Recollections of My Life and Reflections on Times and Events During It: A Memoir by Father W. J. Howlett

Page 11

I do not think any great harm was done in this particular case, but confession has always been a forced practice with me and I could easily dispense with it if there were other means of forgiveness; still, one can imagine where forcing religions acts upon children as a punishment might give them a distaste for practices of piety in general. I never encouraged the Sisters of my school to punish their unruly pupils by sending them to the Church to say certain prayers or to make the Stations, etc.

         In the Spring of 1854 my father bought a farm of 160 acres in what was called the Barron Lake settlement, some ten miles west of Cassopolis and six miles east of Niles, but in Cass County. Here we had quite a number of Catholic neighbors. There must have been as many as ten families within a radius of five miles, and others came in later. The Barron Lake settlement belonged to the Niles Mission, but just at that time there was no priest in the Diocese of Detroit nearer than Kalamazoo, forty miles away. By an arrangement, however, the priests of the Holy Cross at Notre Dame, Indiana, cared for this southwest corner of Michigan. At Niles there was a small frame church and the Catholics of the town combined with those of the surrounding country made up a very respectable congregation.

         Catholics were not numerous among the earliest settlers of this vicinity. The building of the Michigan Central Railroad brought many to the village, and others agriculturally inclined to the surrounding country. The land was mostly wild and the settler had to build his log cabin, chop down the trees, clean away the underbrush and fence in his little open space before he could attempt to plow and plant a crop. Of course everybody was poor and the idea of supporting a permanent pastor was not practical for several years. Notre Dame, being but eight miles away, sent priests pretty often, but how often I cannot now remember. I still have the recollection of the coming of a Father Flynn and a Father Schilling. A resident pastor came in about 1856 person of the Rev. John DeNeve, and from that time the congregation seemed to grow. The church was enlarged, and a gallery put in and even then it was soon crowded. Father DeNeve remained about three years when he was appointed Rector of the New American College in Louvain, Belgium, where he ever afterwards remained.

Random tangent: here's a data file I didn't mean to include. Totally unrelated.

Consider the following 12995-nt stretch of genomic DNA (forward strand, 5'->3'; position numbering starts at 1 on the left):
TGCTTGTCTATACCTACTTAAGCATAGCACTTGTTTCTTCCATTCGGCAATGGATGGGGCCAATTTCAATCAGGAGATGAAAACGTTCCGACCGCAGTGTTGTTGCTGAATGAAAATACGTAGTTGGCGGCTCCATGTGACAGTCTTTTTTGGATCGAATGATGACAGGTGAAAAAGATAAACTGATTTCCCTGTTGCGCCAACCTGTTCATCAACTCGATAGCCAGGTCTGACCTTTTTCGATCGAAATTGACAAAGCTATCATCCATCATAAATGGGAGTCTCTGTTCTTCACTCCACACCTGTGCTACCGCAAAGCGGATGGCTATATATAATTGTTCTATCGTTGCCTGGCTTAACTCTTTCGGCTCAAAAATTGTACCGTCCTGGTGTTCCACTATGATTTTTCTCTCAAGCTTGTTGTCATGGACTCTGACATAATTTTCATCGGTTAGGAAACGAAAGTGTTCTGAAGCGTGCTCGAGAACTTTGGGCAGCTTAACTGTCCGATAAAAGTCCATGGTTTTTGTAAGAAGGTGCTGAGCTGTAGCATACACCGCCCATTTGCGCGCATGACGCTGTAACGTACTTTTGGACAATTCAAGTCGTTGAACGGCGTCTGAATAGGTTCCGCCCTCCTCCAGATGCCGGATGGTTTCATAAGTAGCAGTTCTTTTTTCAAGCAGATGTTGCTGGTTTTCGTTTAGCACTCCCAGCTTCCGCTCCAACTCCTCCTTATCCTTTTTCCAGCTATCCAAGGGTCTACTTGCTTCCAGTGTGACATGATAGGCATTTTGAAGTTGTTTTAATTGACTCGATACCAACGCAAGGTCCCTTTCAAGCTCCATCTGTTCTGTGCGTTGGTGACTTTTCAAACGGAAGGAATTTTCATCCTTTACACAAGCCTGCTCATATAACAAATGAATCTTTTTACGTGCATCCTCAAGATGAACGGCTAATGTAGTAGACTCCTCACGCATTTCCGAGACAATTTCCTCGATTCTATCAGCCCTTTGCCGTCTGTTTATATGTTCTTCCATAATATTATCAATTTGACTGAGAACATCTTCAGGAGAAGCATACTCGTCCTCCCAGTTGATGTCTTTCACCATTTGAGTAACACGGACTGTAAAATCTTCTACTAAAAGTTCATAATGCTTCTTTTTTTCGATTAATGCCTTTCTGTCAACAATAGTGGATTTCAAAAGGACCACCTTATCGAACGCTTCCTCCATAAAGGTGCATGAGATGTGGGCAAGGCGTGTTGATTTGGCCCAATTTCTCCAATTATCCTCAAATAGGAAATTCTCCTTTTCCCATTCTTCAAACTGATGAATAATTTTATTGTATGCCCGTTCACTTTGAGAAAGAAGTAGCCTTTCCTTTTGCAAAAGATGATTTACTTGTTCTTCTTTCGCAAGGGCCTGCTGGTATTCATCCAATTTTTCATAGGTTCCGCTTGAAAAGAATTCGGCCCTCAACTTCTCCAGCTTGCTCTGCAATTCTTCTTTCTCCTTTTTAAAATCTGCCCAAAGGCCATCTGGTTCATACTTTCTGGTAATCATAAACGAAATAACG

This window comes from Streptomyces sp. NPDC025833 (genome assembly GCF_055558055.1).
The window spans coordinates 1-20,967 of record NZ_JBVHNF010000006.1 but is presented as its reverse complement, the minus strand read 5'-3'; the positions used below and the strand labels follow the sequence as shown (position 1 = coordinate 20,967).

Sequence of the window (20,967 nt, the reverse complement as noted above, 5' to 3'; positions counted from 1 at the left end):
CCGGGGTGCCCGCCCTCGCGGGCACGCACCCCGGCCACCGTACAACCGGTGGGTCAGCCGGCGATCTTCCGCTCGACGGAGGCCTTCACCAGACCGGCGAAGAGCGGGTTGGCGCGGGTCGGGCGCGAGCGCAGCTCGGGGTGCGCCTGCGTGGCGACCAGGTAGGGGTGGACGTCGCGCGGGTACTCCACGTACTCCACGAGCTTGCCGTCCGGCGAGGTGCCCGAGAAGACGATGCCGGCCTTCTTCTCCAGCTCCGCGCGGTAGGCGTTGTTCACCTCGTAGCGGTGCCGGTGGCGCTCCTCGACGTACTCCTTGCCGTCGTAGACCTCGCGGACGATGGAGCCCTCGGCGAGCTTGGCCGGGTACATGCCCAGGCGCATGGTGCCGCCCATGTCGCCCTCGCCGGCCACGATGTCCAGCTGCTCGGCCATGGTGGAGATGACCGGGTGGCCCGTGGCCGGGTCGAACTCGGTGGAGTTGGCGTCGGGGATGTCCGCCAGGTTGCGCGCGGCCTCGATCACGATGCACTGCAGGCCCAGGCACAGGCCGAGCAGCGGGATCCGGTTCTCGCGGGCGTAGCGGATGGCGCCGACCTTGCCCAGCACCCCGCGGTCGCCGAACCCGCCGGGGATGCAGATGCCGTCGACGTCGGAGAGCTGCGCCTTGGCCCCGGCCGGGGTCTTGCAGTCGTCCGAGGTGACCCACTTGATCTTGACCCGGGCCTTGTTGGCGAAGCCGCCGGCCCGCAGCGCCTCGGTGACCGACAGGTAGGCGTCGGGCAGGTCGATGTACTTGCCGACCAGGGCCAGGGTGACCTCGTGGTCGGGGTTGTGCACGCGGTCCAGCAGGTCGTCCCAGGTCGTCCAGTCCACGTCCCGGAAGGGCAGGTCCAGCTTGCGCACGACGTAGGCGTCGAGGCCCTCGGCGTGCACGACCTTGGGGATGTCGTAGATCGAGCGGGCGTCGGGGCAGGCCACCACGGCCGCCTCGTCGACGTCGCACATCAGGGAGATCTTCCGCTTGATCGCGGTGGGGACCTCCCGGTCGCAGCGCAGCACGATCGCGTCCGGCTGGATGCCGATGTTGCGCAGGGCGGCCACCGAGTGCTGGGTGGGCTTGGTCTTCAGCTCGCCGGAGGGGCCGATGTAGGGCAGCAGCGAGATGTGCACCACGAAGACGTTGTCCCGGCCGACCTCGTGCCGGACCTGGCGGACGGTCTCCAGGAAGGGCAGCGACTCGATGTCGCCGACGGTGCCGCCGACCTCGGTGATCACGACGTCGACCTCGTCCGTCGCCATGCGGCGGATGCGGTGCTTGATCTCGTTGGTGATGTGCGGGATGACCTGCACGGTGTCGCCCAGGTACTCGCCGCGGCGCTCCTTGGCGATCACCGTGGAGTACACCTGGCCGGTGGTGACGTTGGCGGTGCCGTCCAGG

The farm my father bought had a few acres cleared and a log house that was almost a ruin, for no one had lived on the place for several years. Making the house habitable was the first task. Then came the clearing of the land. The trees were felled, out into convenient lengths and put into piles with the brush and set on fire. The underbrush also had to be removed and this was grubbed out by the roots or cut down to the ground and piled for the burning. We had great fun with these fires at night when a whole section would be lighted up with burning waste, but the gathering into piles was a laborious work which we children did not relish. It certainly was hard work and we got many a scratch on our hands and bruises on our feet while doing that pioneer work.

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